A common fear across the United States is that we are facing a “Retail Apocalypse.” This new term has been coined to express how retailers are filing bankruptcy and shutting down in droves across the United States. As the transition from physical retail stores to online retailers continues, the damage to our economy may far surpass just losses in the retail industry . It may mark a major shift in our economy. A massive “domino effect” could likely occur that could send our nation into a deep recession.
Retail Stores Occupy Extensive Commercial Real Estate
Commercial real estate is already suffered high losses due to business shut-downs related to the 2008 financial crisis. The progressive shutdown of retail stores such as Sears, American Apparel, and many others has caused immediate vacancies in commercial real estate across the United States. Commercial real estate interdependent exists with a variety of other industries. Many commercial hubs such as malls and strip stores cannot realize profits after they lose their neighbor business. The loss of accompanying shops or anchor stores will also put them out of business.
This progression appears to be creating a “domino effect” where more and more commercial space becomes vacant. Countless jobs and revenue streams will be lost during this process. Although this is obviously a transitory process related to new technology and online shopping to an extent, a major economic “foundation shaking” is occurring across the United States. This trend may go far beyond what most people are realizing.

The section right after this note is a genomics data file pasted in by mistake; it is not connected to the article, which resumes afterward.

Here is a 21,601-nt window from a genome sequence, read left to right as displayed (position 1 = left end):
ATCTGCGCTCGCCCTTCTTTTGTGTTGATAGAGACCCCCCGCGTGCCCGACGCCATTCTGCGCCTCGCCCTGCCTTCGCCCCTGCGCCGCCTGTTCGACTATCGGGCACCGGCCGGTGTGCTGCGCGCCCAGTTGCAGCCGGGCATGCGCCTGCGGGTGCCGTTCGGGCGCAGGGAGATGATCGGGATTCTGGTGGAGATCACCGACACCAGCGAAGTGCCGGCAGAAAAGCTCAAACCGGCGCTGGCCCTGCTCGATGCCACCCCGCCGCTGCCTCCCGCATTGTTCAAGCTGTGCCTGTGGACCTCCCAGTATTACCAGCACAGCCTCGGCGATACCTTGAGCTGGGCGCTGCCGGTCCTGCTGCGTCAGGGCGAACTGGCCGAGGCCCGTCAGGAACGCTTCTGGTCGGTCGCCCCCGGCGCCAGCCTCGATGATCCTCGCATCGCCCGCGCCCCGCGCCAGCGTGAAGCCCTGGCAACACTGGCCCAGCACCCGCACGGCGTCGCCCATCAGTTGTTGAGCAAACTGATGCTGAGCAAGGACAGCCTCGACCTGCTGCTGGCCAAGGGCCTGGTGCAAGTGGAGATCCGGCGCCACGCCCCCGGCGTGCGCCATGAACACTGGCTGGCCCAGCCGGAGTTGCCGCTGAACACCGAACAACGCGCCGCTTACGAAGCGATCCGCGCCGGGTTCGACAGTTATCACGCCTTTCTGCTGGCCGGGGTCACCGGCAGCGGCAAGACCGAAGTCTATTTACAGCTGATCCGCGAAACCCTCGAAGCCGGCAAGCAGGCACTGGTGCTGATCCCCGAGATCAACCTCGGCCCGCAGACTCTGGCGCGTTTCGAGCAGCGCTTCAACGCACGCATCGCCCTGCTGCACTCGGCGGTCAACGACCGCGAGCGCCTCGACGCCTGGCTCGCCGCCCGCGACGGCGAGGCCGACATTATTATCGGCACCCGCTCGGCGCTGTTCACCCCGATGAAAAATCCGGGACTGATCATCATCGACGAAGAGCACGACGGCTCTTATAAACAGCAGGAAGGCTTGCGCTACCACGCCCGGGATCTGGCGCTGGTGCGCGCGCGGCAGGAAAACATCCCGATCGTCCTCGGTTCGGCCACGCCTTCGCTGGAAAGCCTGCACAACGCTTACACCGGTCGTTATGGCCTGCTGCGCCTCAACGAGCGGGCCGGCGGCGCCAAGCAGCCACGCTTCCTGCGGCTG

Are Traditional Consumer Products and Service Systems Coming to an End as We Know It?
Trends towards digital products and electronic items such as phones or tablets are replacing the continual consumer product renewal focus in the United States. With physical retailers going out, people have less incentive to leave their homes for consumer spending as well. The trend towards digital products may end up destroying the physical consumer product and service spending dynamic that has driven our economy for the last 50 years or greater.
Therefore, even domestic production and service industries could be in grave danger as this economic shift continues. This shift from a “physical” goods and services concept to a more online, digital economic world may be insufficiently categorized as a mere “retailer apocalypse.” It may simply be complete Economic Apocalypse. It could very well be the destruction of consumer economics as we have known and understood it for the last 50 years or greater. Massive changes and a recession could be ahead of us. On the other side of the coin, new opportunities will also likely abound.